44% of bank advisers are unable to tell customers how to cancel a continuous payment authority on their credit card, according to a new Consumer Focus study.
Continuous payment authority
A continuous payment authority (CPA) is an automatic payment arrangement where customers allow regular payments to be taken from their credit or debit card, in the same way that direct debits are taken from their bank account. These are also known as recurring payment authorities, recurring transactions or recurring payments.
Until recently, some consumers have experienced difficulty in cancelling continuous payment authorities, being told, mistakenly, that only the payee can end the arrangement. In many cases firms will respect a customer’s wish to cancel, but in cases where they are in dispute, or don’t respond to requests of this kind, consumers have faced a long struggle to stop payments being taken from their card.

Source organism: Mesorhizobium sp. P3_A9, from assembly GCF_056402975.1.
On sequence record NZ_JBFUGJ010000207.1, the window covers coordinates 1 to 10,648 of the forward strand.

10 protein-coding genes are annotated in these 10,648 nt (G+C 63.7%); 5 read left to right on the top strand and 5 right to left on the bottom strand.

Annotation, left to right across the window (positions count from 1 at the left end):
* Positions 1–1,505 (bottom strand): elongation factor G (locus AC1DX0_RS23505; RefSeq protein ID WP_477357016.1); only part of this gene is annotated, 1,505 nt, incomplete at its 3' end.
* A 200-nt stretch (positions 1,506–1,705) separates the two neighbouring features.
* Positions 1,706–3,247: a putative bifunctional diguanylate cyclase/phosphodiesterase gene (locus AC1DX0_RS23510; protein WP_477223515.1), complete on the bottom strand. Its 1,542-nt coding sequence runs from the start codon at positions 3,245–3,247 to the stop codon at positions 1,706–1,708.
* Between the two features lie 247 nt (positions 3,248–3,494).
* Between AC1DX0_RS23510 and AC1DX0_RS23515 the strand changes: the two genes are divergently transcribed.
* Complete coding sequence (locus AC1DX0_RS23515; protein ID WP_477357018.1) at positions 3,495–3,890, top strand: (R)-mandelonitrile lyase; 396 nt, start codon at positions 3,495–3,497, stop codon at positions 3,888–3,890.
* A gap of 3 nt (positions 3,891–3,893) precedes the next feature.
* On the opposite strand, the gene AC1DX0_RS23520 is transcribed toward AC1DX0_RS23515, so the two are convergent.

Customer’s right to cancel credit card payments
The Payment Services Regulations of 2009 give consumers the right to cancel a continuous payment authority. Financial Services Authority (FSA) guidance is explicit, stating that, ‘In most cases, regular payments can be cancelled by telling the company taking the payments. However, you have the right to cancel them directly with your bank or card issuer by telling it that you have stopped permission for the payments. Your bank or credit card issuer must then stop them – it has no right to insist that you agree this first with the company taking the payments.’
Despite this, BBC Money Box recently found evidence that customers had been wrongly advised by LloydsTSB and Santander. Both banks apologised and promised to issue new guidance to staff. The need for this is underlined by research from Consumer Focus, which found only 56% of customer service staff were able to give correct advice on how to cancel a continuous payment authority.
Sarah Brooks, director of financial services at Consumer Focus said: ‘CPAs are a frequently used but little understood form of payment. Problems with cancellations are leaving consumers going overdrawn or paying for something they no longer want, which is unacceptable. Customers are naturally not experts on this payment method, so it is essential bank staff know the rules and give clear and accurate advice.’
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